As part of my series featuring inspiring Indie Authors, I’m delighted to welcome the very talented Michelle Muckley to my blog. She has proven, after self-publishing three novels with another one on the way, how authors can build their own writing career from scratch – with no small amount of commitment, passion and downright perseverance! Here she is to discuss her writing journey and a few things she learned about self-publishing and herself along the way.
When I first started writing I’m not sure I ever had the intention to publish a book. Perhaps there was a little bit of hope that one day it might happen, but I didn’t start with the intention of being the next J.K. (Rowling, not the dude from Jamiroquai with the dodgy hats). But the more I wrote, and the more that my work started to resemble a book, the more my goals started to shift. They changed from a desire to try to write a book, to the idea that I could finish it. And if I could finish it, then why couldn’t I publish it? So once I reached the stage that I had a ‘finished’ book, I packaged up my three chapter samples and made them look as fancy and as writerly as I could. I then wrote to a small army of agents, each of which wrote back to me rejecting my work. I was disappointed, and reluctant to acknowledge that my work wasn’t up to scratch. So instead I tucked it away in a cupboard and forgot about it for eight months. In the meantime I moved to Cyprus, got made redundant, and started to remember there was at one point, something more that I wanted from life.
So I got the manuscript back out, recoiled at the mistakes, and realised that I takes a lot more than writing ‘The End’ to call a piece of work finished. So I knuckled down and worked hard until it really was finished. I now had a manuscript, polished and gleaming, and absolutely no clue what to do with it. Start querying agents again? From Cyprus? I was convinced that not only would that be hard, but most likely impossible. But then I came across an article singing the praises of self publishing. Not vanity press, it reassured me. Something else, where you keep all the control of your work and publish to Kindle yourself. Now for a control freak like me, there was an obvious appeal. Reading that article
was day one. From there I set out to self publish, and in July 2012 released my first book, The Loss of Deference. Since then I have released two more, have another full length novel at the editors, and a five book series of novellas set to be released by the end of the year.
So you might think I have learnt something in the last two years, and I guess in some ways I have, about both the publishing world, and myself. With regards to myself, I am impatient, a workaholic, classic Type-A personality who suffers from a tendency to procrastinate. About the traditional publishing world? It’s a tough place to break into, expects a lot back from you, and doesn’t always deliver on its promises. But what did I learn about self publishing?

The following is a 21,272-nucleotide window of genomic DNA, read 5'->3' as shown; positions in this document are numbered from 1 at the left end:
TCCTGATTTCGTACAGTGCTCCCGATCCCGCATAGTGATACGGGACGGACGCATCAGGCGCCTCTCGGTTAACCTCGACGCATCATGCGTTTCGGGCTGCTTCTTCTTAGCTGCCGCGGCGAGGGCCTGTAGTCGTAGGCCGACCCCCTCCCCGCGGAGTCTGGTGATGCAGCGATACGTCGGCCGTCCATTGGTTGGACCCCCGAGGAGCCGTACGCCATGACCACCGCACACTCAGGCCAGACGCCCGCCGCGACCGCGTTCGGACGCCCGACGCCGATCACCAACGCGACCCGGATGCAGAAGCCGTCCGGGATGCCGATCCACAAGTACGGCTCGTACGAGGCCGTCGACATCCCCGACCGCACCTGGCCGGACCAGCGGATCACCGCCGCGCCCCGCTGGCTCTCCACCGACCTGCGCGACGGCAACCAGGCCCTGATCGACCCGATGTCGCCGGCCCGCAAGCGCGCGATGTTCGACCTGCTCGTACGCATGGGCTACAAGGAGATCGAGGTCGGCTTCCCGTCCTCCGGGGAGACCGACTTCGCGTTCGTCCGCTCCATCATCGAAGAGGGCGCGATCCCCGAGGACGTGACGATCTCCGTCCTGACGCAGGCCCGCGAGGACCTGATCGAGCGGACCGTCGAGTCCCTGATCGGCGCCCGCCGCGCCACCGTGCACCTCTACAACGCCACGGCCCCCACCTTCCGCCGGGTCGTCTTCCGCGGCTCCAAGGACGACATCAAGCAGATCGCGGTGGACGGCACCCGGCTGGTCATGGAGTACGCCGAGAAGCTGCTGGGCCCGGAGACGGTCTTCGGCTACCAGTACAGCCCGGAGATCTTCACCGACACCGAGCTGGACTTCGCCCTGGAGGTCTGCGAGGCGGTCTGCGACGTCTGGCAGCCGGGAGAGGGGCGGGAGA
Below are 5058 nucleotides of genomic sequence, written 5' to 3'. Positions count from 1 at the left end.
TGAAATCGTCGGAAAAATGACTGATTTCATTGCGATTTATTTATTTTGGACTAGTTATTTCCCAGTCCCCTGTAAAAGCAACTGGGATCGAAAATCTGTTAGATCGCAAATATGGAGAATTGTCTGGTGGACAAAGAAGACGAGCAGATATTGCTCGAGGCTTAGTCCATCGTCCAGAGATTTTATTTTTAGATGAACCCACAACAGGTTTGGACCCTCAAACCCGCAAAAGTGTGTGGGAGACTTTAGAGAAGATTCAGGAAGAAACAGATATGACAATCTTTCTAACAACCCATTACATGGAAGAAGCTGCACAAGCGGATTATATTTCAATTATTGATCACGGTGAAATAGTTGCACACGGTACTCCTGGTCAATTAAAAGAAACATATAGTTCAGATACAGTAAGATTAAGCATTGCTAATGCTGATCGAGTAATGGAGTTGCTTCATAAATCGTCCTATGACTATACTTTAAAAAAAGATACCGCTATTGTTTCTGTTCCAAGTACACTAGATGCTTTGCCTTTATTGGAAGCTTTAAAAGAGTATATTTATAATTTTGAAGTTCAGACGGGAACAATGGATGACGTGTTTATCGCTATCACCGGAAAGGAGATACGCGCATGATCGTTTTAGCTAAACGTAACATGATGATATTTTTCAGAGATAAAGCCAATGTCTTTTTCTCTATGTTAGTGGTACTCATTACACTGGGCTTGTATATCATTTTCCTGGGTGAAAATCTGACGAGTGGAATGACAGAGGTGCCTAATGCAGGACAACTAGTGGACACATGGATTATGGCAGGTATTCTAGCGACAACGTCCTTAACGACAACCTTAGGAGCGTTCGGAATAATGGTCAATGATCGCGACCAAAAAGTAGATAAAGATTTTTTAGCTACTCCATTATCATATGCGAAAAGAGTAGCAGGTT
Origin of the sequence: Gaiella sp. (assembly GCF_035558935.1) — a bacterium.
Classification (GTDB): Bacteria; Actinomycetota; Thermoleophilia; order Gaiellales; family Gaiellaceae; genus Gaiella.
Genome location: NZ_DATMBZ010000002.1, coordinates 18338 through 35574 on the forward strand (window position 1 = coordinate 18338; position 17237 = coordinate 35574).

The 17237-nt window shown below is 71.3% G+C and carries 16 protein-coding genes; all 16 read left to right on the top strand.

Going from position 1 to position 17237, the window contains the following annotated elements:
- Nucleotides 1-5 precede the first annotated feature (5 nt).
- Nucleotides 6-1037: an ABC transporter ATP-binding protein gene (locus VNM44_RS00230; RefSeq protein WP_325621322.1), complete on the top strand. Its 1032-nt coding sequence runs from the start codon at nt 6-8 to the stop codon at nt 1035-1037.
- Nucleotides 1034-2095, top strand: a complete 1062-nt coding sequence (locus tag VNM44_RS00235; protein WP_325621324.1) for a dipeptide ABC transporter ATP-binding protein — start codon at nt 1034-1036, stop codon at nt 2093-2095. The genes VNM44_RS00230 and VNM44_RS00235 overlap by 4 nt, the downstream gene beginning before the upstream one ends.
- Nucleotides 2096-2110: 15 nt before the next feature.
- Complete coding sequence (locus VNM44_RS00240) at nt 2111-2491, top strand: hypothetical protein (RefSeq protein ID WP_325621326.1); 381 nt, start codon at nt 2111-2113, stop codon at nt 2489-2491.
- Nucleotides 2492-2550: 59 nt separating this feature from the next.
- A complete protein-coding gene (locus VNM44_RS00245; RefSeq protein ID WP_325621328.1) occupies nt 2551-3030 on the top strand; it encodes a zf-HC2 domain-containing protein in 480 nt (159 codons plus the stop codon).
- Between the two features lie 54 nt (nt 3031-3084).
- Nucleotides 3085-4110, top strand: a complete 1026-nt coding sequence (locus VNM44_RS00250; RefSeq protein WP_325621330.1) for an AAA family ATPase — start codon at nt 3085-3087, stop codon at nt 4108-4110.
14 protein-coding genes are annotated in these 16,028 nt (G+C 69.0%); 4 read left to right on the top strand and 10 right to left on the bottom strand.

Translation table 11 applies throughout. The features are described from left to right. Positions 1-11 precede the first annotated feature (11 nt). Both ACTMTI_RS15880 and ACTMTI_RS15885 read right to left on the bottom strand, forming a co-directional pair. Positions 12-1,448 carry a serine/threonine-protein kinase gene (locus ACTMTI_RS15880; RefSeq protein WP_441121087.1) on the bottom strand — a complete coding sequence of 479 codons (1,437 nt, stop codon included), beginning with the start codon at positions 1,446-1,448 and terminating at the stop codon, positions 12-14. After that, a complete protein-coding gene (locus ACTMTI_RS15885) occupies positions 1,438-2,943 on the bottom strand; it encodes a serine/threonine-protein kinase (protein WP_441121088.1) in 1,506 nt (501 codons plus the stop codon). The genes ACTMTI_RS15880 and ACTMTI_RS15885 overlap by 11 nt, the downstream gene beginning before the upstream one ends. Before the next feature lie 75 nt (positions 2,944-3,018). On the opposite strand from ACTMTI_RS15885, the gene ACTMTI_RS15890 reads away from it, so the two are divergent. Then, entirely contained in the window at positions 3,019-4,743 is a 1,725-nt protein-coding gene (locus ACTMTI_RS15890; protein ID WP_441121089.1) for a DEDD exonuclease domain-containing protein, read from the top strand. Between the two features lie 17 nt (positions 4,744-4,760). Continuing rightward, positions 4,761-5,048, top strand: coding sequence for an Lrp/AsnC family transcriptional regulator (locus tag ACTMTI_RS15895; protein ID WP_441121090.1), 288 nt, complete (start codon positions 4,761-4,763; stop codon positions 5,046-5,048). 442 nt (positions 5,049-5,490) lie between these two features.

One of the best aspects of the indie author community, in my eyes at least, is the willingness to be open and helpful. Very few indie authors are secretive about their successes and failings, and anything they can do to help out a fellow indie, they do it. They are supportive and you always feel like you have somebody on your side. This helps so much when you are learning. I made a friend on Kindleboards who offered me so much advice at the start of my journey. I was, and still am, so grateful for all that she showed me.
I have also learnt that professionalism is everything. If you cover is crap and your work is littered with mistakes and grammatical errors, your readers will soon let you know. Did you spot the mistake I left there on purpose? If not, you are probably like me and can’t spot them easily. Some people were born with the eyes of a hawk. Let them find your mistakes for you. I released my second book too soon because I was impatient, and it was full of mistakes that I didn’t find. But you just have to learn from something like this. I found a better editor and released the book again with an updated file. So yes, professionalism is everything, but so is knowing where you come up short and where to enlist help. I cannot edit my books if the future of the world depended on it. I need help, so I get it. Same with my covers.
Be nice. If a reader gives you a bad review, ignore it. Do not complain or contest it because they will just think of you as a whiny author. I have only ever replied to a review on one occasion, and that was when I commented that the book had since been reedited. But I also thanked the reviewer for highlighting the need for improvement and moved on. Nobody wants the reputation of a whiner, right?
Learning to self publish was a bit like learning Greek before I moved to Cyprus. I got here thinking I had to know everything, or had to have learned it within the first few months. That mistakes were a sign of failure. But I was wrong. Mistakes are a sign of willingness. Willingness to put yourself forward and try where others wouldn’t. Applying this principle to learning Greek means that I often sound ridiculous.
Once, I was trying to describe a snowball fight to my future in-laws. The Greek word for snowball fight can easily be mispronounced, and let’s just say by making that mistake you end up describing a very different game, one best not discussed with your potential mother and father in-law. But people make mistakes. You will make mistakes, just like I did, and just like the next writer after us. Be prepared to learn as you go.
But most importantly of all, what I have learned is that a reader doesn’t care how hard it was for you to write your book, how many cover designs you tried, or how many times you cried during the edit. All they want to read is a well finished book with a good story. Give them that, and eventually the readers and good reviews will follow.
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